“It was, I think, Mrs. Phyllis Cargill, who was then Senior Education Officer in Mathematics, who had wanted to transfer a mathematics programme, which the Ministry of Education had initiated in Kingston some years before . they wanted to revive this in western Jamaica, and I agreed to accommodate the project at the college,” he says.
He adds that, with the assistance of the Organization of American State (OAS), ten 65K Atari computers were acquired to set up the first computer lab and the Caribbean Mathematics and Science Centre.
“We offered training not only to our own staff and students, but during the summer brought in teachers from around Jamaica and the wider Caribbean for special training in mathematics, physics and computer science,” Dr. Clarke points out.
He says that Sam Sharpe Teachers’ College has maintained the pursuit of its objectives and a mandate that was given to it, and continues to do so, faithfully.
The main programme offered at the College, at this time, is the Diploma in Teaching, which is three years in duration full-time and four years and two summers part-time. There are also courses in Primary, Early Childhood and Special Education, Guidance and Counselling, Music, English Language and Literature, Post Graduate Diploma/Advance Placement, Switching/Upgrading Programme.
In September 2010, the College will commence the four-year full-time degree programme, with the Diploma being phased out. There is also good news for sports-loving students who want to fulfill their dream of a degree in Physical Education, as discussions are underway with G.C. Foster College on this possibility.
Immediate Past Principal of the Sam Sharpe Teachers’ College, Dr. Cecile Walden, says that the college has always focused on its role within the community, and from its inception, “hit the ground running.”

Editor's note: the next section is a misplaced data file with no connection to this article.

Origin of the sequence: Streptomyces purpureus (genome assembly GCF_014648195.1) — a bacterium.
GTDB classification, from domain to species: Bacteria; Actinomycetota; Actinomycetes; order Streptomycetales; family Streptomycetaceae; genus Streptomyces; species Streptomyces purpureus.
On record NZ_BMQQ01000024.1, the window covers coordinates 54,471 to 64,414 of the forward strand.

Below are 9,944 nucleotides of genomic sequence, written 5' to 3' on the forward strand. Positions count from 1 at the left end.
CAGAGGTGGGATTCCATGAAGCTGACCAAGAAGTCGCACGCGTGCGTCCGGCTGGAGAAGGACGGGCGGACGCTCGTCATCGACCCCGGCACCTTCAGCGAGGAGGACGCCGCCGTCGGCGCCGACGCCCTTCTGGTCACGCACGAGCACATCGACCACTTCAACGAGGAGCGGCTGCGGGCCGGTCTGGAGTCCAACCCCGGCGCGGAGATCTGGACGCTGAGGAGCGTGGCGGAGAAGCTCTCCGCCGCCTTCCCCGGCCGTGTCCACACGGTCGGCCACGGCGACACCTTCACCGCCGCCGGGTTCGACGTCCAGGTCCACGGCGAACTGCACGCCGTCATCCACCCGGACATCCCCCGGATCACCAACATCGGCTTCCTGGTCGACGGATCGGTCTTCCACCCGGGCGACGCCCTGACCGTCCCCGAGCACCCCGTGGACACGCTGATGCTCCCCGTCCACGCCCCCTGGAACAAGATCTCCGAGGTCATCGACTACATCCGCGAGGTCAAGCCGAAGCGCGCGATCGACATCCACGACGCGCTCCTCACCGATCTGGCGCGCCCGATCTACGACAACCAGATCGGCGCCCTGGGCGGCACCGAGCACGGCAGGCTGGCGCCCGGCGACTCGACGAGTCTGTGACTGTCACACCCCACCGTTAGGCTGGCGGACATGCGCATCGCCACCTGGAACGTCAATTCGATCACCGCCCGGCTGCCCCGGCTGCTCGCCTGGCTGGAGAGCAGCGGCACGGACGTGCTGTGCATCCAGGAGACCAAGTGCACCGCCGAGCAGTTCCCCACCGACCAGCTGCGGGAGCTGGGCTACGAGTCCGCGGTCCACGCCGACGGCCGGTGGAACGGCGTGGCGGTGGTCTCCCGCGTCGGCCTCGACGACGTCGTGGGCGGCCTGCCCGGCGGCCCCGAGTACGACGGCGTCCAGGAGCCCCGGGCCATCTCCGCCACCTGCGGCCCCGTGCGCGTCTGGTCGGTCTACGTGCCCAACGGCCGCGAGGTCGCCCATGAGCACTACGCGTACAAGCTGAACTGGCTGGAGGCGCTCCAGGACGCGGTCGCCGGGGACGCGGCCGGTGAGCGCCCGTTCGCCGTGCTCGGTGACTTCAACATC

“We had to prove to Western Jamaica and to the rest of the world that we could produce capable and well trained teachers, as the other colleges did. We were always challenged by insufficient resources, but we had a strong and committed staff which caught onto the dream and worked with us,” she remarks.
The Retired Educator argues that, if the education system was to successfully accomplish the objectives of diversification in learning and making sure that every child can learn and must learn, special education must receive focus.
“I look forward to the Government recommitting itself to special education, wherein individuals with special needs are given attention, whether they are adults or children. This was the dream that got side-railed when a school wasn’t built on the campus of the college. I believe that the library and resource centre ought to function as the heartbeat of an intellectual institution and, at the moment, we seem nowhere near to achieving this dream,” Dr. Walden points out.
She says her dream and vision for the College, is for the establishment of a fully equipped resource centre, having not just books but the necessary technology for learning so that, while it teaches and trains teachers, it is also for the young learners in Granville, Montego Bay and for professionals, a resource and research centre.
Dr. Walden asserts that the institution was on the road to achieving its objectives, and giving much to the community of Granville and to students and the wider world.
“With the problem of inadequate resources, the self-help approach is very commendable and I thank all the persons who came together to help us make do with what we had. We look forward to that level of partnership with other institutions and individuals who have facilitated this budding city on the hill,” she says.
Dr. Walden was recently honoured by the institution for 40 years of meritorious and outstanding service to education and the community.
Present principal of the College, Dr. Asburn Pinnock, is a past student of the institution, and is among hundreds who have excelled academically.
Since its inception, the Sam Sharpe Teachers College has graduated some 6,000 trained professionals, who are currently impacting positively on world development.